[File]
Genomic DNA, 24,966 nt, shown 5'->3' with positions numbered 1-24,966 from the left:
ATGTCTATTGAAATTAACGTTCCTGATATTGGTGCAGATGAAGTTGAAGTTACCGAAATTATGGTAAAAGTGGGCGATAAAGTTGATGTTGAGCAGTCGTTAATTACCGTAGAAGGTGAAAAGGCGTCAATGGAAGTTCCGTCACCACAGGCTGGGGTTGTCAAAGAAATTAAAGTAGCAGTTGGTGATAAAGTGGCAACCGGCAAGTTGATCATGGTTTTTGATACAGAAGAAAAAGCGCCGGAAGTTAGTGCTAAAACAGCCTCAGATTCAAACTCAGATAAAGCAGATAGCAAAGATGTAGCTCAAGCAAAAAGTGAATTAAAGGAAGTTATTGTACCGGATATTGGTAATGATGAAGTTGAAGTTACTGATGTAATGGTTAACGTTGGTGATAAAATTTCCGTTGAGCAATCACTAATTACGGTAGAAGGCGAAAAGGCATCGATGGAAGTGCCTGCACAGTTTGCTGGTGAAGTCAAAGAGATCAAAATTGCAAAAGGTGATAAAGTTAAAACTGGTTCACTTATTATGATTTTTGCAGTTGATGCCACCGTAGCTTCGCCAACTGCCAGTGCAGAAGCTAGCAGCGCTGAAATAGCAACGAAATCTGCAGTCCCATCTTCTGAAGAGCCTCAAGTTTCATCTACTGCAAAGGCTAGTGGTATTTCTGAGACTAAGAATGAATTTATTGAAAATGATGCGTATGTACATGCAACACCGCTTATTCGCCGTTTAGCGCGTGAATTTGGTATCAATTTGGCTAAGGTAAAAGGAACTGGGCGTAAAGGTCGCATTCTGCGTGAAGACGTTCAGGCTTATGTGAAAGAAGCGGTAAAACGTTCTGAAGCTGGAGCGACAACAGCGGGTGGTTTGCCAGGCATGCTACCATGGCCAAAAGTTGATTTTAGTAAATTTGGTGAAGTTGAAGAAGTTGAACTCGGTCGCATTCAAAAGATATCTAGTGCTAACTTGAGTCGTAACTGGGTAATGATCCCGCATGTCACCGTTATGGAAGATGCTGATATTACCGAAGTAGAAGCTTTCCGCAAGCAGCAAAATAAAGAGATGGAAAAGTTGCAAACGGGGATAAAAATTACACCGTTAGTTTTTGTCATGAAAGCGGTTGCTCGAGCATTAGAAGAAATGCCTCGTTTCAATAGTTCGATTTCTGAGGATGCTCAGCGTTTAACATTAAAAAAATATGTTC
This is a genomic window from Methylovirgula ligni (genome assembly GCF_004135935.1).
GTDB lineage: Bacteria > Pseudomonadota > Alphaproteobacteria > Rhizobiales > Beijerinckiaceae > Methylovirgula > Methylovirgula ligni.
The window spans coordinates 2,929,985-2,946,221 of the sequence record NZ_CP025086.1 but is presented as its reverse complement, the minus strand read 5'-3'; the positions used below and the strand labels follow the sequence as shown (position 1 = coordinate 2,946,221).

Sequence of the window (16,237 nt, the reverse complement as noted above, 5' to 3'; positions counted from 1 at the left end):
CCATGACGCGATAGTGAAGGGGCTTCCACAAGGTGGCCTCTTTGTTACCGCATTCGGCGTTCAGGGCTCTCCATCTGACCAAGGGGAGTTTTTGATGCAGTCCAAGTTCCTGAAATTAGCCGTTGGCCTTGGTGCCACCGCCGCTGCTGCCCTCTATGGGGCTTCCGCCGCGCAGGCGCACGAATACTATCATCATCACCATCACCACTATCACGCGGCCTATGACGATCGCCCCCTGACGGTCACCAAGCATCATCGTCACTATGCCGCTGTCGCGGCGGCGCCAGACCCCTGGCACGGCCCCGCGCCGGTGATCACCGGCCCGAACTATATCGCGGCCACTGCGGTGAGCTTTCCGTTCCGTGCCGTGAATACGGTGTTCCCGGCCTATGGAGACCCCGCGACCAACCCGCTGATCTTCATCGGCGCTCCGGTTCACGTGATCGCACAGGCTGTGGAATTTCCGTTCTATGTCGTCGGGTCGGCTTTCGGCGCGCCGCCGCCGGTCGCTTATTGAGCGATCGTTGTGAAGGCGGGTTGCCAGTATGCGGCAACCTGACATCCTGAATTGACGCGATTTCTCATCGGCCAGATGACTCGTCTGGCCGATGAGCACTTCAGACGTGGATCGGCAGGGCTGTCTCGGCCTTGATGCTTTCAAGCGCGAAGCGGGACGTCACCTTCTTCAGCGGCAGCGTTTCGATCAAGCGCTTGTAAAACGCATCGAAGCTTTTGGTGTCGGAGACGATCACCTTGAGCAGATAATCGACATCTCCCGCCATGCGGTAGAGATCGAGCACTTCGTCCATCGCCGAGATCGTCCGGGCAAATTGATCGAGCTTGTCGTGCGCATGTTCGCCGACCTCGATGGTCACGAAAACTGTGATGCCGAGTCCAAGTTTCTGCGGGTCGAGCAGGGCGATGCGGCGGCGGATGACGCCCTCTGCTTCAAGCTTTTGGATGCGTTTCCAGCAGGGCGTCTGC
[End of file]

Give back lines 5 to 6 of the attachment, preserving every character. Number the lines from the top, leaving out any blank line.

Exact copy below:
The window spans coordinates 2,929,985-2,946,221 of the sequence record NZ_CP025086.1 but is presented as its reverse complement, the minus strand read 5'-3'; the positions used below and the strand labels follow the sequence as shown (position 1 = coordinate 2,946,221).

Sequence of the window (16,237 nt, the reverse complement as noted above, 5' to 3'; positions counted from 1 at the left end):